“Nevertheless, the results of this fraud alert demonstrate the benefit of a consent-based verification process to authenticate basic applicant information — such as name, date of birth and Social Security Number — to ensure applicant eligibility and to prevent program and identity fraud,” the PRAC notice stated.
“Such an internal control, which we believe is a best practice, can be facilitated by legislative language requiring federal agencies to use a consent-based verification process when making applicant eligibility determinations and by authorizing SSA to verify information for this purpose,” the notice continued, specifically referencing the law that created eCBSV.
Linda Miller, founder and CEO of the Audient Group and former deputy executive director of the PRAC, pointed out longstanding cross-government information sharing challenges, such as the years it’s taken for the Treasury Department to gain access to SSA’s Master Death File.
And while social security number verification is “not panacea,” as it can’t detect a fully stolen identity, Miller said it is a “piece of a larger puzzle.”
“It’s definitely going to help a lot, because the fact that very little social security number checking is happening right now is being exploited by fraud actors with abandon,” she said.
As part of his testimony last month, Brune, SSA’s CIO, said the agency is working to expand social Security Number verification services to agencies that provide federal benefits.
“We intend to enable federal benefit programs to verify SSNs directly or through other federal agencies using real-time verification requests,” Brune said in his opening statement.
Brune did not specifically say whether SSA would make the eCBSV system available to agencies, or if it would use another method of verification.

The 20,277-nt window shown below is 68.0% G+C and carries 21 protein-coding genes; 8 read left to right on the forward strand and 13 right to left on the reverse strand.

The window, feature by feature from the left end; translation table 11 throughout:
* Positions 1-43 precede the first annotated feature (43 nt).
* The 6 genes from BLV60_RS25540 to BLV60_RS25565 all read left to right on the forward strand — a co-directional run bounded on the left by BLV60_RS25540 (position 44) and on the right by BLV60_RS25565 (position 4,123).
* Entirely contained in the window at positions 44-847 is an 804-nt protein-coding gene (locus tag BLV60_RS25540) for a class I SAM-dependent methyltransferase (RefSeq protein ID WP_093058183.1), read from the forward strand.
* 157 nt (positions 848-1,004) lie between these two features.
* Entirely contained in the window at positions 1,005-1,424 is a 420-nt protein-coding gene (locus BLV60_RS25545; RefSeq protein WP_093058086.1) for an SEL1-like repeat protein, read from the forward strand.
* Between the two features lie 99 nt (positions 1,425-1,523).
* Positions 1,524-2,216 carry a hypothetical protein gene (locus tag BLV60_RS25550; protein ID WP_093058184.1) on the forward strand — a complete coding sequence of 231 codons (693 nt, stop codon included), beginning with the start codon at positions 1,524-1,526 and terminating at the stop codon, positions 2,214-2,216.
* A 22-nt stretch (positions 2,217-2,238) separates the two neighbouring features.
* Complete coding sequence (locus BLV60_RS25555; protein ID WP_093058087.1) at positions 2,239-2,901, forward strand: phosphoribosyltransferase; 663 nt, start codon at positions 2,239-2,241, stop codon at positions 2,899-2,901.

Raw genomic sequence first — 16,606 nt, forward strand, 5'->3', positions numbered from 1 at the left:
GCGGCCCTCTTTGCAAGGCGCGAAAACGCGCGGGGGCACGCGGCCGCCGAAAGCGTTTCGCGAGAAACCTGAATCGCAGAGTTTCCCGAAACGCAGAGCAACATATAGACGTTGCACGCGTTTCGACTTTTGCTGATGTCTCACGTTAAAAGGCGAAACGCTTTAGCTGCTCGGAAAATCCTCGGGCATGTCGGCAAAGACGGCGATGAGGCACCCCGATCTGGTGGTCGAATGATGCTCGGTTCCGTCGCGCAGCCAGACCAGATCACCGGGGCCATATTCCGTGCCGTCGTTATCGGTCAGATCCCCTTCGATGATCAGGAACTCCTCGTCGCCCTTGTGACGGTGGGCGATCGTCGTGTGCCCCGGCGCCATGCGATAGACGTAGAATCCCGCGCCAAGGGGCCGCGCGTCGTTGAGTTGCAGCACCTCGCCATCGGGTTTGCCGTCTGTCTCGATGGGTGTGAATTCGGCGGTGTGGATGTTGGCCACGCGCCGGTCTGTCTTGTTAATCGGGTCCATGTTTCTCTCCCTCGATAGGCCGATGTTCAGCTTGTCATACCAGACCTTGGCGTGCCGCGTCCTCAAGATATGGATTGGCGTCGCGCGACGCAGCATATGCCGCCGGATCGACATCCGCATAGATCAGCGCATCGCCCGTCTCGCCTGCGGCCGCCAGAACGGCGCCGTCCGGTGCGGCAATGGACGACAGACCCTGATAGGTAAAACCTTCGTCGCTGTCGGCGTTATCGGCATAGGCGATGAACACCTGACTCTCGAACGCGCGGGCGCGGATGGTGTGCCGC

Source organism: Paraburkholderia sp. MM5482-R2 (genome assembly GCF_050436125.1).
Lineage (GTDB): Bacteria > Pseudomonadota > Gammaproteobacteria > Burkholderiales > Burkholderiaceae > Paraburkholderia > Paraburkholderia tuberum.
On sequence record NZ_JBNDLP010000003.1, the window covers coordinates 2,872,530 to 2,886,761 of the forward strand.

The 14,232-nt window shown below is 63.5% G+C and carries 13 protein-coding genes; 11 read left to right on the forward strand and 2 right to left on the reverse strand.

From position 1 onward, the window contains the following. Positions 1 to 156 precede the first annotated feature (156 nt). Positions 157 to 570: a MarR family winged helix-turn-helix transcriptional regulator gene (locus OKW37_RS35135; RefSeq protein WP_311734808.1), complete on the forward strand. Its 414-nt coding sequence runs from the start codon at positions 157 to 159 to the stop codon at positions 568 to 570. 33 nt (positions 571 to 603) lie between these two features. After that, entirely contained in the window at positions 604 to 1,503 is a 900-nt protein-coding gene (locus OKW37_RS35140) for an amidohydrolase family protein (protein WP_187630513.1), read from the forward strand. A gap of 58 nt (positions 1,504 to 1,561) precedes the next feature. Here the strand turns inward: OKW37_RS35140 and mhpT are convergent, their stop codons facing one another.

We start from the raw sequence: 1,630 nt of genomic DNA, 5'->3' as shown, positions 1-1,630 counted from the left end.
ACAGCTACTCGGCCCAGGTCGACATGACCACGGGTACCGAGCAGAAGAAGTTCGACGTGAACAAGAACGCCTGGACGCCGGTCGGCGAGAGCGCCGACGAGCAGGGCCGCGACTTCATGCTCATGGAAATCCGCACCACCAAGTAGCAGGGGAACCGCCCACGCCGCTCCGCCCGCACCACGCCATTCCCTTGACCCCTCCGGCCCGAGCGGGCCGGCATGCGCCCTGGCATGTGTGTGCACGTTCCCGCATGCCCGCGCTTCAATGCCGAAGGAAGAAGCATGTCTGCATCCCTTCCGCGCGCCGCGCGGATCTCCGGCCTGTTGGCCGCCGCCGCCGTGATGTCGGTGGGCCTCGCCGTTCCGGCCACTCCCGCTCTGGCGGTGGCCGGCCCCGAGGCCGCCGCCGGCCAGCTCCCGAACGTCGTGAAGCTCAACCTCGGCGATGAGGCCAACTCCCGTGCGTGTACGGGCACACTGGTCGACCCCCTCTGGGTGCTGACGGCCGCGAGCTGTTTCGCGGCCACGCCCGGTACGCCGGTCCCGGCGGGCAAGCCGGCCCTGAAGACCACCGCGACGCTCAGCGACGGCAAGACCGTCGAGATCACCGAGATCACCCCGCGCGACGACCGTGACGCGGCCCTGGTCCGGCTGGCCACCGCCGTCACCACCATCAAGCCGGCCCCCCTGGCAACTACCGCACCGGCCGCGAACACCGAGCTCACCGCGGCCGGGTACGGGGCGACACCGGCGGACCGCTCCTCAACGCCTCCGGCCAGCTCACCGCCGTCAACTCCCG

Asked for more details, Tiggeman pointed to the Unified Agenda, which shows SSA plans to publish a notice of proposed rulemaking in early 2024 that will detail “the circumstances under which SSA may disclose SSN information to other federal agencies.”
“There is no additional information we can share at this time,” Tiggeman said.
While SSA’s plan is unclear, Grant said it makes sense to leverage the eCBSV system. “My take is, why would you not use common infrastructure for all of these queries?” he said.
The questions surrounding social security verification, Grant said, are emblematic of broader challenges in digital identity policy. The Better Identity Coalition and other groups recently pressed White House officials to launch a task force to guard against identity-related cybercrime and invest in “digital identity infrastructure.”
“This is sort of the Better Identity Coalition’s core thesis, which is, if I as an American have already gone through a process, whether it’s with SSA to have them give me a number, at the DMV to get a driver’s license, [or] with the State Department to get a passport, why can’t I ask those agencies to vouch for me when I’m trying to prove who I am online,” Grant said.